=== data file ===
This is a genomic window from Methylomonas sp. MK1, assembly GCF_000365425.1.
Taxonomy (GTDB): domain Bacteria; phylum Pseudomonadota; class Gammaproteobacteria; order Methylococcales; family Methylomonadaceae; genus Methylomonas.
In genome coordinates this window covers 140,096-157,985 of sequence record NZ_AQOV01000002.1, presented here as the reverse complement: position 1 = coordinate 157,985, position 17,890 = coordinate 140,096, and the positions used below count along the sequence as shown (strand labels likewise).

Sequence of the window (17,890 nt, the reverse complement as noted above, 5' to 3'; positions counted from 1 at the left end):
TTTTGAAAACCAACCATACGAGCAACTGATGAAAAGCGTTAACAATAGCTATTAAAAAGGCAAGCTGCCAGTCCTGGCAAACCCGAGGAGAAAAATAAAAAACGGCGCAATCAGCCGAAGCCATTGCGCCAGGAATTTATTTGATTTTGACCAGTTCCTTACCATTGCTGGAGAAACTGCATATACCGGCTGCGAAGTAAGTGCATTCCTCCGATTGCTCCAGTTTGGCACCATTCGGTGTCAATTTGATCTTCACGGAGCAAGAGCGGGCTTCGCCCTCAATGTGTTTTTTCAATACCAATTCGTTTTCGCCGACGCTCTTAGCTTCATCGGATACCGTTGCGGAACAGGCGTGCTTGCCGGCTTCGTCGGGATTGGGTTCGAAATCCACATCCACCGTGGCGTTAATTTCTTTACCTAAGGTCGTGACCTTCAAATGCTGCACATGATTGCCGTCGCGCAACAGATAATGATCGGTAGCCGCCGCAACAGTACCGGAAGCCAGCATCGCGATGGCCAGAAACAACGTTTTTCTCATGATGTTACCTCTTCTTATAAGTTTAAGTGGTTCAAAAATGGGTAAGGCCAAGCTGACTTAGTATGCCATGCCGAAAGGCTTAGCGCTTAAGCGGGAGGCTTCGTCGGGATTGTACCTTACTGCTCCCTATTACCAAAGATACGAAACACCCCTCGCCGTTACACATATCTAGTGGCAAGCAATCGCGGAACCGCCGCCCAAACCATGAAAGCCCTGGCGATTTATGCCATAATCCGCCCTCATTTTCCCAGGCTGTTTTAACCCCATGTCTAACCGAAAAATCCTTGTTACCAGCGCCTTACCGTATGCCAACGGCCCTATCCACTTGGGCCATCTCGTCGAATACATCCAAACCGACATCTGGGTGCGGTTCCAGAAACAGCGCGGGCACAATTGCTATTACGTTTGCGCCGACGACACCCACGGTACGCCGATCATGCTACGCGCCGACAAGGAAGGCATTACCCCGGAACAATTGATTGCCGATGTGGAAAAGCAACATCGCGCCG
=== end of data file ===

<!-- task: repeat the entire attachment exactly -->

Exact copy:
This is a genomic window from Methylomonas sp. MK1, assembly GCF_000365425.1.
Taxonomy (GTDB): domain Bacteria; phylum Pseudomonadota; class Gammaproteobacteria; order Methylococcales; family Methylomonadaceae; genus Methylomonas.
In genome coordinates this window covers 140,096-157,985 of sequence record NZ_AQOV01000002.1, presented here as the reverse complement: position 1 = coordinate 157,985, position 17,890 = coordinate 140,096, and the positions used below count along the sequence as shown (strand labels likewise).

Sequence of the window (17,890 nt, the reverse complement as noted above, 5' to 3'; positions counted from 1 at the left end):
TTTTGAAAACCAACCATACGAGCAACTGATGAAAAGCGTTAACAATAGCTATTAAAAAGGCAAGCTGCCAGTCCTGGCAAACCCGAGGAGAAAAATAAAAAACGGCGCAATCAGCCGAAGCCATTGCGCCAGGAATTTATTTGATTTTGACCAGTTCCTTACCATTGCTGGAGAAACTGCATATACCGGCTGCGAAGTAAGTGCATTCCTCCGATTGCTCCAGTTTGGCACCATTCGGTGTCAATTTGATCTTCACGGAGCAAGAGCGGGCTTCGCCCTCAATGTGTTTTTTCAATACCAATTCGTTTTCGCCGACGCTCTTAGCTTCATCGGATACCGTTGCGGAACAGGCGTGCTTGCCGGCTTCGTCGGGATTGGGTTCGAAATCCACATCCACCGTGGCGTTAATTTCTTTACCTAAGGTCGTGACCTTCAAATGCTGCACATGATTGCCGTCGCGCAACAGATAATGATCGGTAGCCGCCGCAACAGTACCGGAAGCCAGCATCGCGATGGCCAGAAACAACGTTTTTCTCATGATGTTACCTCTTCTTATAAGTTTAAGTGGTTCAAAAATGGGTAAGGCCAAGCTGACTTAGTATGCCATGCCGAAAGGCTTAGCGCTTAAGCGGGAGGCTTCGTCGGGATTGTACCTTACTGCTCCCTATTACCAAAGATACGAAACACCCCTCGCCGTTACACATATCTAGTGGCAAGCAATCGCGGAACCGCCGCCCAAACCATGAAAGCCCTGGCGATTTATGCCATAATCCGCCCTCATTTTCCCAGGCTGTTTTAACCCCATGTCTAACCGAAAAATCCTTGTTACCAGCGCCTTACCGTATGCCAACGGCCCTATCCACTTGGGCCATCTCGTCGAATACATCCAAACCGACATCTGGGTGCGGTTCCAGAAACAGCGCGGGCACAATTGCTATTACGTTTGCGCCGACGACACCCACGGTACGCCGATCATGCTACGCGCCGACAAGGAAGGCATTACCCCGGAACAATTGATTGCCGATGTGGAAAAGCAACATCGCGCCG